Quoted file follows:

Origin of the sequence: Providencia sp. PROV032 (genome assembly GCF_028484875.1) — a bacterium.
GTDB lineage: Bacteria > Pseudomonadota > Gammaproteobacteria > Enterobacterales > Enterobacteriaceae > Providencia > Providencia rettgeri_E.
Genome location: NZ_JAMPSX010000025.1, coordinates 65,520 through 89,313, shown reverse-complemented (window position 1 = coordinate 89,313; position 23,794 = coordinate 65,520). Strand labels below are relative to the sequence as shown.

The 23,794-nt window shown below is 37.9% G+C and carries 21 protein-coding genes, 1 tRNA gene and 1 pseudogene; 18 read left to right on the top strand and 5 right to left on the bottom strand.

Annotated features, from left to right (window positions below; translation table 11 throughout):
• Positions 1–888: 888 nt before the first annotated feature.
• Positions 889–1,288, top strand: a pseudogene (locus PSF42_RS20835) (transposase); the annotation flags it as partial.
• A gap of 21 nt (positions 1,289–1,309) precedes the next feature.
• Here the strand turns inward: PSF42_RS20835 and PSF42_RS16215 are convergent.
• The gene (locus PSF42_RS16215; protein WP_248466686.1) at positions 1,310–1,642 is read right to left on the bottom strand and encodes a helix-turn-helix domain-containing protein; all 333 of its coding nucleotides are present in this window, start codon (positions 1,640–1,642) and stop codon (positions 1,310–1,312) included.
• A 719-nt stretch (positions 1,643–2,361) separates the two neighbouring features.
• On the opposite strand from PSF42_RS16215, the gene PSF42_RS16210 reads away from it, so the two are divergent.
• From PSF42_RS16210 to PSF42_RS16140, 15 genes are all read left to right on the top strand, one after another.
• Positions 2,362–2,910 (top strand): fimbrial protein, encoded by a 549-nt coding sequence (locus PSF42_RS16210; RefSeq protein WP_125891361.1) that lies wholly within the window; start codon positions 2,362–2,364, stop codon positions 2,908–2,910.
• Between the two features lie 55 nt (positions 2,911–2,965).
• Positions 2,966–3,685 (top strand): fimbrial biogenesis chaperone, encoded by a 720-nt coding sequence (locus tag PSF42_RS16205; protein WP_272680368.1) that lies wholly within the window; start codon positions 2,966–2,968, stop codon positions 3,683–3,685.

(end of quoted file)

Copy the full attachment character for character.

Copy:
Origin of the sequence: Providencia sp. PROV032 (genome assembly GCF_028484875.1) — a bacterium.
GTDB lineage: Bacteria > Pseudomonadota > Gammaproteobacteria > Enterobacterales > Enterobacteriaceae > Providencia > Providencia rettgeri_E.
Genome location: NZ_JAMPSX010000025.1, coordinates 65,520 through 89,313, shown reverse-complemented (window position 1 = coordinate 89,313; position 23,794 = coordinate 65,520). Strand labels below are relative to the sequence as shown.

The 23,794-nt window shown below is 37.9% G+C and carries 21 protein-coding genes, 1 tRNA gene and 1 pseudogene; 18 read left to right on the top strand and 5 right to left on the bottom strand.

Annotated features, from left to right (window positions below; translation table 11 throughout):
• Positions 1–888: 888 nt before the first annotated feature.
• Positions 889–1,288, top strand: a pseudogene (locus PSF42_RS20835) (transposase); the annotation flags it as partial.
• A gap of 21 nt (positions 1,289–1,309) precedes the next feature.
• Here the strand turns inward: PSF42_RS20835 and PSF42_RS16215 are convergent.
• The gene (locus PSF42_RS16215; protein WP_248466686.1) at positions 1,310–1,642 is read right to left on the bottom strand and encodes a helix-turn-helix domain-containing protein; all 333 of its coding nucleotides are present in this window, start codon (positions 1,640–1,642) and stop codon (positions 1,310–1,312) included.
• A 719-nt stretch (positions 1,643–2,361) separates the two neighbouring features.
• On the opposite strand from PSF42_RS16215, the gene PSF42_RS16210 reads away from it, so the two are divergent.
• From PSF42_RS16210 to PSF42_RS16140, 15 genes are all read left to right on the top strand, one after another.
• Positions 2,362–2,910 (top strand): fimbrial protein, encoded by a 549-nt coding sequence (locus PSF42_RS16210; RefSeq protein WP_125891361.1) that lies wholly within the window; start codon positions 2,362–2,364, stop codon positions 2,908–2,910.
• Between the two features lie 55 nt (positions 2,911–2,965).
• Positions 2,966–3,685 (top strand): fimbrial biogenesis chaperone, encoded by a 720-nt coding sequence (locus tag PSF42_RS16205; protein WP_272680368.1) that lies wholly within the window; start codon positions 2,966–2,968, stop codon positions 3,683–3,685.